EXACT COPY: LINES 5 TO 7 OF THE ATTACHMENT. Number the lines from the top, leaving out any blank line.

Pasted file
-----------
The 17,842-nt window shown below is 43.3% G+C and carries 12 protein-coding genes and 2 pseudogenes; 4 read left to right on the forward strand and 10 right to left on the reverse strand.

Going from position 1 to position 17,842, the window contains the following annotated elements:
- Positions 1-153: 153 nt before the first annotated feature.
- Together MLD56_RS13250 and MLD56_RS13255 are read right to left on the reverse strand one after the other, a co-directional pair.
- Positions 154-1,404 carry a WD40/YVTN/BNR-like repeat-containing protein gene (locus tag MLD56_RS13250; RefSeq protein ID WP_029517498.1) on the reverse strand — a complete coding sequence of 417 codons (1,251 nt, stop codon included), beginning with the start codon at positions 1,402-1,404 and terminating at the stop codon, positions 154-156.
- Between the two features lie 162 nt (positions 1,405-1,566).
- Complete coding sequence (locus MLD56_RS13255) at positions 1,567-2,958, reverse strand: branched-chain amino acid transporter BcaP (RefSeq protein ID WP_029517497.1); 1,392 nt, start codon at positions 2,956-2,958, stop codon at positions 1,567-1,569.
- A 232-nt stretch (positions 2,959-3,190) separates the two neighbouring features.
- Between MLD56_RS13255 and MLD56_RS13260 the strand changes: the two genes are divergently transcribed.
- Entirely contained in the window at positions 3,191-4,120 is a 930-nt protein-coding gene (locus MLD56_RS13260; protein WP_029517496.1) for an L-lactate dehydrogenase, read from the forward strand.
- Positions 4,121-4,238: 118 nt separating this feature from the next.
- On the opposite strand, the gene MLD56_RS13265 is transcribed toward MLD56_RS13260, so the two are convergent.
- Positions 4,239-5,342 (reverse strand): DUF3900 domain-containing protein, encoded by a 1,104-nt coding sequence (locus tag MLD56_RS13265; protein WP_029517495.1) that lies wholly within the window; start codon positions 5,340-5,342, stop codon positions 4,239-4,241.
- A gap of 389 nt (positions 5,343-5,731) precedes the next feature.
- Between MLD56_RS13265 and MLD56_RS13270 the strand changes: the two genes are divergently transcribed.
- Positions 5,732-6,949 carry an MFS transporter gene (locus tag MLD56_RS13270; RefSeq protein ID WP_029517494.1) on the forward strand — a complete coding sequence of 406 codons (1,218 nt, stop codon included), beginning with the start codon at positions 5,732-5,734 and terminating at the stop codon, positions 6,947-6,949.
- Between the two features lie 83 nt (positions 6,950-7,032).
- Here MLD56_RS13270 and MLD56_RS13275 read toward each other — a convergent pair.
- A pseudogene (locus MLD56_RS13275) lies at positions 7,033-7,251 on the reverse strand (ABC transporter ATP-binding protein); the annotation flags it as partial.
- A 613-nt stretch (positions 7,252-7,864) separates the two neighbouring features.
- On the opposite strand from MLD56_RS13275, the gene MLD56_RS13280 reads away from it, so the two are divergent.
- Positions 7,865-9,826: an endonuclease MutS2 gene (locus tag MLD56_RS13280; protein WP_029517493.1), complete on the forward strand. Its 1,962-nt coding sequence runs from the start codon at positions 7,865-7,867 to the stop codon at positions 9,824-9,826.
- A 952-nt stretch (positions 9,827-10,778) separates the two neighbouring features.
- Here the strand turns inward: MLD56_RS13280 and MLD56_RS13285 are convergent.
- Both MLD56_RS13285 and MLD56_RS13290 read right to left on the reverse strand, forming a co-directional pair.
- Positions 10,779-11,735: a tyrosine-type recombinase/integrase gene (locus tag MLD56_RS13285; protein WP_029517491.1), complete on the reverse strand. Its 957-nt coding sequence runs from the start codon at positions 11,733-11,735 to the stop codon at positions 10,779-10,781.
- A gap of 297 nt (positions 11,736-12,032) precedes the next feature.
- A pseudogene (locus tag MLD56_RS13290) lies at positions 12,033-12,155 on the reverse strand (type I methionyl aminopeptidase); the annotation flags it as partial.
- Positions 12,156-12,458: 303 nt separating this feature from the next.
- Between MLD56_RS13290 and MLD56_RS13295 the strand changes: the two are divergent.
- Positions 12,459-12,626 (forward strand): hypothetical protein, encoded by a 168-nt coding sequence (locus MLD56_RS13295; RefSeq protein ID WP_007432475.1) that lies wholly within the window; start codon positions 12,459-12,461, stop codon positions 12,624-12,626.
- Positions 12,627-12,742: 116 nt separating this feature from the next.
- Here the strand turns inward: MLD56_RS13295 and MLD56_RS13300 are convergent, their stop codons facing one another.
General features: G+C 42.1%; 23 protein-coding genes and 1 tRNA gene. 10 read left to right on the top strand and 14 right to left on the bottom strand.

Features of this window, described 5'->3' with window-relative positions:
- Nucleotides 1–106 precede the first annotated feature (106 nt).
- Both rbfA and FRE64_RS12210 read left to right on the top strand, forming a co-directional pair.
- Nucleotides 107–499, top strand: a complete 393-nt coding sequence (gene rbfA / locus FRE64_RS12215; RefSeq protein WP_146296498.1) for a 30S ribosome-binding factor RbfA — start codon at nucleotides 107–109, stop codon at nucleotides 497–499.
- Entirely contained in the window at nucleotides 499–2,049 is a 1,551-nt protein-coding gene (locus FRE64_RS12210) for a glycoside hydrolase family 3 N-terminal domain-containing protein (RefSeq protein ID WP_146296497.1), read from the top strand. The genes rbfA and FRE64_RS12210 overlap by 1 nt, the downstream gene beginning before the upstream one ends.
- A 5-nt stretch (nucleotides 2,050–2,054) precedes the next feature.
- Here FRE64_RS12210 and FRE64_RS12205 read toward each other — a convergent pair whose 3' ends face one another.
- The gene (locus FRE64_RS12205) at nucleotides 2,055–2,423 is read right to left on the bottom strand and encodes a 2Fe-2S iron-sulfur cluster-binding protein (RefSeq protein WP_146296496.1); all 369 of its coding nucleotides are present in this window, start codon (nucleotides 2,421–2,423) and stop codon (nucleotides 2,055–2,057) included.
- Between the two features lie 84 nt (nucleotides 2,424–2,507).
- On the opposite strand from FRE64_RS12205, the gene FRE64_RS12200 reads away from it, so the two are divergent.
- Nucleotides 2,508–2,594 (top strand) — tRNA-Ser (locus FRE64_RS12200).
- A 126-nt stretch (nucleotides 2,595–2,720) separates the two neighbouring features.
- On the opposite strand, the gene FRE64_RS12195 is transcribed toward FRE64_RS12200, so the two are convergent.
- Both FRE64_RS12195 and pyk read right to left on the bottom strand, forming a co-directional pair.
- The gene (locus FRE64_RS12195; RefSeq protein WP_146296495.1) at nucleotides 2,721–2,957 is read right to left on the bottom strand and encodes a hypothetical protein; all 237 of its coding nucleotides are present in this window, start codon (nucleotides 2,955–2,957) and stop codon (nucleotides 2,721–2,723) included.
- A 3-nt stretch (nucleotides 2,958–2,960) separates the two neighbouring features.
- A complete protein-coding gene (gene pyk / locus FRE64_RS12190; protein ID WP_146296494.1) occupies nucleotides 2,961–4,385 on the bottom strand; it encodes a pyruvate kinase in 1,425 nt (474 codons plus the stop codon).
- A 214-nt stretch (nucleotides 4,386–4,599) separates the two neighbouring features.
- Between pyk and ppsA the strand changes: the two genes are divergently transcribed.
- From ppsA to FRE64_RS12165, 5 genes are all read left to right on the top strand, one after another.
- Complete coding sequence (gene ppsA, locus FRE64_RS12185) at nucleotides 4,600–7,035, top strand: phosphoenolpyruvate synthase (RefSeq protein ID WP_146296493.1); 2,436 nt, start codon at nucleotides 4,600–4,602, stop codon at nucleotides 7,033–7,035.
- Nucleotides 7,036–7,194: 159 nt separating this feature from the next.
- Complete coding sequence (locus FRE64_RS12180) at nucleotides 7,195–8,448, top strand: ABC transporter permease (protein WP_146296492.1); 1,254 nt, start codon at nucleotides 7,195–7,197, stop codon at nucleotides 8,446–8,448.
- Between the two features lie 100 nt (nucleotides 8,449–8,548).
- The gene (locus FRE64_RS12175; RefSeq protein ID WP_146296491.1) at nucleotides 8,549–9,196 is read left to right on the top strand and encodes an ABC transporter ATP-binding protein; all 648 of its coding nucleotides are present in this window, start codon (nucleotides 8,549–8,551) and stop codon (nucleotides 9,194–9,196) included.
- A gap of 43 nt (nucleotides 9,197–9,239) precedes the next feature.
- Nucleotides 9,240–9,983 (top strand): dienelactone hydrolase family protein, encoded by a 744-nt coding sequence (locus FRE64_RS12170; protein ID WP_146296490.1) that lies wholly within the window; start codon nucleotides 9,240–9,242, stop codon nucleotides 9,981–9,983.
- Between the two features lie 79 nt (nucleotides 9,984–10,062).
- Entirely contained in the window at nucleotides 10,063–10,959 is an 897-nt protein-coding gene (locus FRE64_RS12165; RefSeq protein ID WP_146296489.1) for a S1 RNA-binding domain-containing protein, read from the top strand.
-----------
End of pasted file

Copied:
- Positions 154-1,404 carry a WD40/YVTN/BNR-like repeat-containing protein gene (locus tag MLD56_RS13250; RefSeq protein ID WP_029517498.1) on the reverse strand — a complete coding sequence of 417 codons (1,251 nt, stop codon included), beginning with the start codon at positions 1,402-1,404 and terminating at the stop codon, positions 154-156.
- Between the two features lie 162 nt (positions 1,405-1,566).
- Complete coding sequence (locus MLD56_RS13255) at positions 1,567-2,958, reverse strand: branched-chain amino acid transporter BcaP (RefSeq protein ID WP_029517497.1); 1,392 nt, start codon at positions 2,956-2,958, stop codon at positions 1,567-1,569.